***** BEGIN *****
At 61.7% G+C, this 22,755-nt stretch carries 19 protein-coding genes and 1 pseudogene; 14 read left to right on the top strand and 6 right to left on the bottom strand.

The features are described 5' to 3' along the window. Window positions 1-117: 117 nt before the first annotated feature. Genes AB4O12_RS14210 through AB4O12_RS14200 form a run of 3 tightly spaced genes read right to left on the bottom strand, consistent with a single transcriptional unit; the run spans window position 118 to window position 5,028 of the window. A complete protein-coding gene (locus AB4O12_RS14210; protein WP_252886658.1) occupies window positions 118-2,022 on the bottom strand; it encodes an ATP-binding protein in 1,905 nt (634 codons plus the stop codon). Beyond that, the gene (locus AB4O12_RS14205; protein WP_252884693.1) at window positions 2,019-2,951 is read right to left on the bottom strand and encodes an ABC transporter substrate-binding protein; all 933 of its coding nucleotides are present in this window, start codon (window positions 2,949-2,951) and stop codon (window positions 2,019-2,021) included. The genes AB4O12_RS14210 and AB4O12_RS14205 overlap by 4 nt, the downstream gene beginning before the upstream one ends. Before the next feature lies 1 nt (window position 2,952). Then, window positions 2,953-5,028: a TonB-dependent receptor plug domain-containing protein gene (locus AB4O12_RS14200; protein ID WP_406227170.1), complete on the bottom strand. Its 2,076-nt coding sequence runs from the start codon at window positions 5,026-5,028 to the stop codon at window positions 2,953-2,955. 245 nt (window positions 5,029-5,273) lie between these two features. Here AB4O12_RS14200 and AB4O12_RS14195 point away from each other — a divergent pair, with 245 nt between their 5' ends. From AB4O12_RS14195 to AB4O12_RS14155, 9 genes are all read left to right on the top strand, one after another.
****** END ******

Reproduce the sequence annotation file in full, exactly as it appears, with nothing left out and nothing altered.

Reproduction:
At 61.7% G+C, this 22,755-nt stretch carries 19 protein-coding genes and 1 pseudogene; 14 read left to right on the top strand and 6 right to left on the bottom strand.

The features are described 5' to 3' along the window. Window positions 1-117: 117 nt before the first annotated feature. Genes AB4O12_RS14210 through AB4O12_RS14200 form a run of 3 tightly spaced genes read right to left on the bottom strand, consistent with a single transcriptional unit; the run spans window position 118 to window position 5,028 of the window. A complete protein-coding gene (locus AB4O12_RS14210; protein WP_252886658.1) occupies window positions 118-2,022 on the bottom strand; it encodes an ATP-binding protein in 1,905 nt (634 codons plus the stop codon). Beyond that, the gene (locus AB4O12_RS14205; protein WP_252884693.1) at window positions 2,019-2,951 is read right to left on the bottom strand and encodes an ABC transporter substrate-binding protein; all 933 of its coding nucleotides are present in this window, start codon (window positions 2,949-2,951) and stop codon (window positions 2,019-2,021) included. The genes AB4O12_RS14210 and AB4O12_RS14205 overlap by 4 nt, the downstream gene beginning before the upstream one ends. Before the next feature lies 1 nt (window position 2,952). Then, window positions 2,953-5,028: a TonB-dependent receptor plug domain-containing protein gene (locus AB4O12_RS14200; protein ID WP_406227170.1), complete on the bottom strand. Its 2,076-nt coding sequence runs from the start codon at window positions 5,026-5,028 to the stop codon at window positions 2,953-2,955. 245 nt (window positions 5,029-5,273) lie between these two features. Here AB4O12_RS14200 and AB4O12_RS14195 point away from each other — a divergent pair, with 245 nt between their 5' ends. From AB4O12_RS14195 to AB4O12_RS14155, 9 genes are all read left to right on the top strand, one after another.